Richard Winn alum returns to address 2024 grads

Lippert arrived for his evening speech at RWA in his plane via the Fairfield County Airport. | Photo: Lou Ann Coleman

WINNSBORO – When Michael Lippert graduated from Richard Winn Academy in 2001, he says he never saw himself coming back to his alma mater to deliver the commencement address for the 2024 graduating class.

But there he was on stage last month, imploring his alums to ‘keep on going,’ the culminating theme of his address and echoing the words of a popular country song: “If you’re going through hell, just keep going. If you’re scared, don’t show it …”

That admonition is apparently a page out of Lippert’s own playbook.

After RWA graduation, Lippert, now 39, graduated from the U.S. Naval Academy in Maryland, was then commissioned into the Marines and became a pilot. Throughout his operational career, Lippert deployed multiple times to the South Pacific and Middle East, taking part in a wide range of combat, disaster relief, and contingency operations – in the air, on land, and at sea.

In 2014, he was selected to attend the United States Air Force Test Pilot School, and upon completion, he reported for duty as an experimental test pilot in the F/A-18 and F-35.  He has continued to serve as a test pilot and program director on a number of test programs over the past eight years, and he’s now a Marine Corps officer and experimental test pilot stationed at the naval air station Patuxent River, Maryland.

Lippert and his wife, Navy Commander Amanda Lippert, have a six-year-old son, Adam, who wants to be a pilot when he grows up.

Lippert, his wife, Navy Commander Amanda Lippert, and their six-year-old son Adam. | Contributed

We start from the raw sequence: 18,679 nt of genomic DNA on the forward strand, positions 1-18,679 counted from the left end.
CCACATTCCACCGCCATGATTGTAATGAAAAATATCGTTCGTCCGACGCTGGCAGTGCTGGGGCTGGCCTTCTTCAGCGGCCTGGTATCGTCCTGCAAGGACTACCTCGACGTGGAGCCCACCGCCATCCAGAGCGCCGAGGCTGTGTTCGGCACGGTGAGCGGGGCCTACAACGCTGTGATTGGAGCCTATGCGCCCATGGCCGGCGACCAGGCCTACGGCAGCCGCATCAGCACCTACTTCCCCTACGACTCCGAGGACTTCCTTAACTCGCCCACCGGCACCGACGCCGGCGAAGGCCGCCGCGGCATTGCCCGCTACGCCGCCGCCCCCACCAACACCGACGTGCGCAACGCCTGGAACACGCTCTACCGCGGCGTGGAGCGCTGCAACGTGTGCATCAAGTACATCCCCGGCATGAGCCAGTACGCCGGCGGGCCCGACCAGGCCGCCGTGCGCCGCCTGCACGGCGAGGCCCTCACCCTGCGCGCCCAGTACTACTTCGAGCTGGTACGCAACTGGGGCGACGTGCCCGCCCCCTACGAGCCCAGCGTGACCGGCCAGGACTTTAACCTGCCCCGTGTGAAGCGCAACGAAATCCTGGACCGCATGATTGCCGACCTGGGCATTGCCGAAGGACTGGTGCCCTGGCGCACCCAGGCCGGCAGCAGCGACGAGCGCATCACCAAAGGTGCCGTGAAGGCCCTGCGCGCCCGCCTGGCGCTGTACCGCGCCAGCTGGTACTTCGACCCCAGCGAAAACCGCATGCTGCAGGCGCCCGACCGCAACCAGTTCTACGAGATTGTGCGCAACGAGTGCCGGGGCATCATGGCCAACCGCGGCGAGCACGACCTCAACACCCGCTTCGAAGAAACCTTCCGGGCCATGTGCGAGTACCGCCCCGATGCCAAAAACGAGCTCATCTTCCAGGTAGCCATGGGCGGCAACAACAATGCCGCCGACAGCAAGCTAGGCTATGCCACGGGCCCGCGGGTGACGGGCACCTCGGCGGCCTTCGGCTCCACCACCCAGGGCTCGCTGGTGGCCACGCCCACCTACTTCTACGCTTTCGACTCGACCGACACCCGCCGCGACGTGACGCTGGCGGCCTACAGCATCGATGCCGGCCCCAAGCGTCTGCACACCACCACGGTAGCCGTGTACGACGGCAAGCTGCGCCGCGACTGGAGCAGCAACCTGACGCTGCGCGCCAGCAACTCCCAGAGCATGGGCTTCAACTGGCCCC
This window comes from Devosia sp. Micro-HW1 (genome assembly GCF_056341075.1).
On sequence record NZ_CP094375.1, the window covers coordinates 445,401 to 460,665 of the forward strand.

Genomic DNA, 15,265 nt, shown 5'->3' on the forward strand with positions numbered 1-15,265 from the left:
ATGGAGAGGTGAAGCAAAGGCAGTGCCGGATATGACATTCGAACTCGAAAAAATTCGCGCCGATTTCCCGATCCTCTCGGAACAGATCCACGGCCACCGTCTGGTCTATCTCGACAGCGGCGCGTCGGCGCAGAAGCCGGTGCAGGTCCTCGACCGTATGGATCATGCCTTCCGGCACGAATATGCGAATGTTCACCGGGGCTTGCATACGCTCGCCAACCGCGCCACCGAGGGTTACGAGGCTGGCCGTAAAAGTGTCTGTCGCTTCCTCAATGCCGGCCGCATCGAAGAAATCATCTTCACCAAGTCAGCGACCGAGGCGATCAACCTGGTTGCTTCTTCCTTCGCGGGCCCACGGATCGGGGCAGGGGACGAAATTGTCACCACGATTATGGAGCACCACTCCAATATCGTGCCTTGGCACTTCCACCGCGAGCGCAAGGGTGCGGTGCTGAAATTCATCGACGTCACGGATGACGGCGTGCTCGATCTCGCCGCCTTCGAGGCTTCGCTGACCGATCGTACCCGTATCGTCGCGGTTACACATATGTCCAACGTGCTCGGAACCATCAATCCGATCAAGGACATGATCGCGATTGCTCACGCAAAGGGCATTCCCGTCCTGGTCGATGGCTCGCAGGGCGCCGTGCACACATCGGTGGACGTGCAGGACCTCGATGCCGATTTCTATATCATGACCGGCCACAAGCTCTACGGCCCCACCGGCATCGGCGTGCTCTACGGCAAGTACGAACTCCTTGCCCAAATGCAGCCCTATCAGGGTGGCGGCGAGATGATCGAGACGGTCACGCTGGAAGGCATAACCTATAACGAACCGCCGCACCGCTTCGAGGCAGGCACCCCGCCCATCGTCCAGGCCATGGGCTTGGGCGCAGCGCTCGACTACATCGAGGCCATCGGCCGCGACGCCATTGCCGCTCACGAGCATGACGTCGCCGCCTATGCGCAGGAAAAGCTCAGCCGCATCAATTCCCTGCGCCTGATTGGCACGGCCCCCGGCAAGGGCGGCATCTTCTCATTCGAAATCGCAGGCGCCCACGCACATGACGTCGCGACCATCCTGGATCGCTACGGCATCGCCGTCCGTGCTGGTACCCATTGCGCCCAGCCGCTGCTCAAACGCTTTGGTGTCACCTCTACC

“I haven’t been back to Winnsboro much since I left for the Naval Academy,” Lippert said. “So I wasn’t prepared for the emotions when I got here, especially going back to RWA. But it meant a lot to me to see everyone and address the graduates.”

Lippert said it was hard to decide what to talk about.

“I didn’t want to just talk about all the places I’ve been in my work or about what I’d done,” he said. “I wanted to talk about something that would be more useful to the graduates, about lessons I’d learned the hard way. It was truly a humbling experience.”

In closing his address, Lippert told the graduates that he wanted them to take one thing with them if nothing else – and that one thing was, “to keep on going.”

“Through great adversity, in times of pain, loss, and sadness, keep on going so that you may feel the gut-wrenching emotion, the trying ties, and the true fragility of humanity.” he said. “Keep on going so that you can be there for others who will struggle… keep on going no matter how difficult it may seem. It will pass.”

Lippert also encouraged them, in times of great joy, success, and accomplishment, to keep on going so that they may experience unabashed happiness and satisfaction.

“Use this momentum,” he said, “to propel yourself to newer and more fantastic heights. Keep on going to bring others to new success along with you.”

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